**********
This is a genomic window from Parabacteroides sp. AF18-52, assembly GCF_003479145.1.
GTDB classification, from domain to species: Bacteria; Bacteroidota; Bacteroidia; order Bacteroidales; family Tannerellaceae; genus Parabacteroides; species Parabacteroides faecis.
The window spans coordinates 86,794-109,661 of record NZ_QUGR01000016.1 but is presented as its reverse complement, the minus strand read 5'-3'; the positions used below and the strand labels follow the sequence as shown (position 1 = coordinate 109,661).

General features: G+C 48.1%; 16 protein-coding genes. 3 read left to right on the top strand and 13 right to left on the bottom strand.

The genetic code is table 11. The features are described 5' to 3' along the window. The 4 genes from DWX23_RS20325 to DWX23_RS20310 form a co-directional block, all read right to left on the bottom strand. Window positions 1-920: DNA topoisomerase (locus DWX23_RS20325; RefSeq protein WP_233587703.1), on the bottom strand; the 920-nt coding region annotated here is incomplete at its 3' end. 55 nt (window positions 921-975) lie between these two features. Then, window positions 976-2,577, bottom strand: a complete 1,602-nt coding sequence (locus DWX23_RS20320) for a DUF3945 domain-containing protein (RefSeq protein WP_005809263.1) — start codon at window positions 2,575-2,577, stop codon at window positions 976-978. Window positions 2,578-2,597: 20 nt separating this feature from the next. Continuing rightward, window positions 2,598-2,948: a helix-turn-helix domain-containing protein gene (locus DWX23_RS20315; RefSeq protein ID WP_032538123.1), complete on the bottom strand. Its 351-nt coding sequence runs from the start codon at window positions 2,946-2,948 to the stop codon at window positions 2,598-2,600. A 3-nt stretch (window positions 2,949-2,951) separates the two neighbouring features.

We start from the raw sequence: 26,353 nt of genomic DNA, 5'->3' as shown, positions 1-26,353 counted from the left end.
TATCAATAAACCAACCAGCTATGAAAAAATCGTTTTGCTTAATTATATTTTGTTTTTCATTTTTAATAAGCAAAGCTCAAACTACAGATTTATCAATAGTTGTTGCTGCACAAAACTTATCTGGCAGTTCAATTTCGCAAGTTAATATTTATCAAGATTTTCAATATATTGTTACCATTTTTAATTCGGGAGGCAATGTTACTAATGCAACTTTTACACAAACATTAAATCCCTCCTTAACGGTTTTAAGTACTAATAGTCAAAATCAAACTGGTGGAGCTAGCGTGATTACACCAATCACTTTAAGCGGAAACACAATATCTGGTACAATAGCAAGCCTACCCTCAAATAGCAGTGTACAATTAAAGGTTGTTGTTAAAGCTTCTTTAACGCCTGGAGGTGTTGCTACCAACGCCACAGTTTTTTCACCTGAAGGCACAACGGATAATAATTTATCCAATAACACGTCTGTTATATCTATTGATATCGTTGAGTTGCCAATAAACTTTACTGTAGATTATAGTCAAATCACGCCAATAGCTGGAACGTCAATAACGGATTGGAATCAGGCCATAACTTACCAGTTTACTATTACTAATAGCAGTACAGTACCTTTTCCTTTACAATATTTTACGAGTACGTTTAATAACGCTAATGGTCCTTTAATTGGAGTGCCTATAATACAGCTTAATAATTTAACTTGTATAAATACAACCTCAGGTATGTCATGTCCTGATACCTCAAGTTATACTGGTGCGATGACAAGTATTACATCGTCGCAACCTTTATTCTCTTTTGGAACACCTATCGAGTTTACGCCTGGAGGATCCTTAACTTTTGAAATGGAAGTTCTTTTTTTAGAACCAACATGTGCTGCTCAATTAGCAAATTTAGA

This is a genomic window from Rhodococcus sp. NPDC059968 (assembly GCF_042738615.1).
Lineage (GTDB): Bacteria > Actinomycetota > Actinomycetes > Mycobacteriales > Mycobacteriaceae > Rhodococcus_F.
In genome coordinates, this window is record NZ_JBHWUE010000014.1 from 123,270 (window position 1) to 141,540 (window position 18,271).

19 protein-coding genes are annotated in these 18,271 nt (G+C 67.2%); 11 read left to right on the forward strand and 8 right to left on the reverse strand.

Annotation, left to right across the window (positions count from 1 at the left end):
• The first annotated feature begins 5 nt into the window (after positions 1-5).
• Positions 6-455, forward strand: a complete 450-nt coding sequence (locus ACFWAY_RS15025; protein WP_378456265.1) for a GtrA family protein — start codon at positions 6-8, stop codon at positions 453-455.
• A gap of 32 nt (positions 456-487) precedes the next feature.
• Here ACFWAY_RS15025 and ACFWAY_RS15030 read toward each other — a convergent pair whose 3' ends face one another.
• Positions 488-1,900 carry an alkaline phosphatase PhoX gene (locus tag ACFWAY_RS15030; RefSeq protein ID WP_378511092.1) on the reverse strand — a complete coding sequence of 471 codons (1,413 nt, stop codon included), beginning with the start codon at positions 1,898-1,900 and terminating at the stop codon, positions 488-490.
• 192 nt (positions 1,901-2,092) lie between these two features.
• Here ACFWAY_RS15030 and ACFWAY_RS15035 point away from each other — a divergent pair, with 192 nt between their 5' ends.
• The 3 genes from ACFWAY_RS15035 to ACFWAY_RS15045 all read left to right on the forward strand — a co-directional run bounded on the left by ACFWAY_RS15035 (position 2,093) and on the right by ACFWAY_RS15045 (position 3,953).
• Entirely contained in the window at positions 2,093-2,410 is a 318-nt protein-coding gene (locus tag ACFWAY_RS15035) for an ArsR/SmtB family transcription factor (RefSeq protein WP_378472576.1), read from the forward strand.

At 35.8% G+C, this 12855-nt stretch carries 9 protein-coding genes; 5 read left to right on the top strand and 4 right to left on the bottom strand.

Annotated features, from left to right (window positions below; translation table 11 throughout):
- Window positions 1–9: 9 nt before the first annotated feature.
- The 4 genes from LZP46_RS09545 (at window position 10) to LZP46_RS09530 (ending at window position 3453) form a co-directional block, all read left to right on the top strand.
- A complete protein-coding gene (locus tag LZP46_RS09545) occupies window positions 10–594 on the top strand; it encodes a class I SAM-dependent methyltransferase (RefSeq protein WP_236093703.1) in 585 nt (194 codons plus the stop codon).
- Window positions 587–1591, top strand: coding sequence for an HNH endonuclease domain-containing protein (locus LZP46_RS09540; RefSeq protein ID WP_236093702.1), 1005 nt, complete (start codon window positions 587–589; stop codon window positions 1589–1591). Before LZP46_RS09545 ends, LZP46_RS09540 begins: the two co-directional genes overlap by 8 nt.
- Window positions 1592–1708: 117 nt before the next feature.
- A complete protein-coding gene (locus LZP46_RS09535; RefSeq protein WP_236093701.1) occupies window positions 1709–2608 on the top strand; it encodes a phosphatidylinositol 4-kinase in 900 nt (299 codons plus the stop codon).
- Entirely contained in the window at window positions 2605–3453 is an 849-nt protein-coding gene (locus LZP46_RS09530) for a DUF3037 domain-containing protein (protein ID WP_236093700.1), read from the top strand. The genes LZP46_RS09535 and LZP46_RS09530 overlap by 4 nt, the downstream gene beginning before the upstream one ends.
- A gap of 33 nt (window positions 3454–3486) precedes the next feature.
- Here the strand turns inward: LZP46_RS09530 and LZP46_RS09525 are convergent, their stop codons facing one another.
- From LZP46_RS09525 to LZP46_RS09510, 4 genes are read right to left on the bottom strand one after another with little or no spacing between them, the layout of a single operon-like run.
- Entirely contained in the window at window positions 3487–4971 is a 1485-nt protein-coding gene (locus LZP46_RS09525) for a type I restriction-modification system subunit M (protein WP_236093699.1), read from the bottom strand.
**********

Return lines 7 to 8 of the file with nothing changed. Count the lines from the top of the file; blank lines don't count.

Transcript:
TATCAATAAACCAACCAGCTATGAAAAAATCGTTTTGCTTAATTATATTTTGTTTTTCATTTTTAATAAGCAAAGCTCAAACTACAGATTTATCAATAGTTGTTGCTGCACAAAACTTATCTGGCAGTTCAATTTCGCAAGTTAATATTTATCAAGATTTTCAATATATTGTTACCATTTTTAATTCGGGAGGCAATGTTACTAATGCAACTTTTACACAAACATTAAATCCCTCCTTAACGGTTTTAAGTACTAATAGTCAAAATCAAACTGGTGGAGCTAGCGTGATTACACCAATCACTTTAAGCGGAAACACAATATCTGGTACAATAGCAAGCCTACCCTCAAATAGCAGTGTACAATTAAAGGTTGTTGTTAAAGCTTCTTTAACGCCTGGAGGTGTTGCTACCAACGCCACAGTTTTTTCACCTGAAGGCACAACGGATAATAATTTATCCAATAACACGTCTGTTATATCTATTGATATCGTTGAGTTGCCAATAAACTTTACTGTAGATTATAGTCAAATCACGCCAATAGCTGGAACGTCAATAACGGATTGGAATCAGGCCATAACTTACCAGTTTACTATTACTAATAGCAGTACAGTACCTTTTCCTTTACAATATTTTACGAGTACGTTTAATAACGCTAATGGTCCTTTAATTGGAGTGCCTATAATACAGCTTAATAATTTAACTTGTATAAATACAACCTCAGGTATGTCATGTCCTGATACCTCAAGTTATACTGGTGCGATGACAAGTATTACATCGTCGCAACCTTTATTCTCTTTTGGAACACCTATCGAGTTTACGCCTGGAGGATCCTTAACTTTTGAAATGGAAGTTCTTTTTTTAGAACCAACATGTGCTGCTCAATTAGCAAATTTAGA

This is a genomic window from Rhodococcus sp. NPDC059968 (assembly GCF_042738615.1).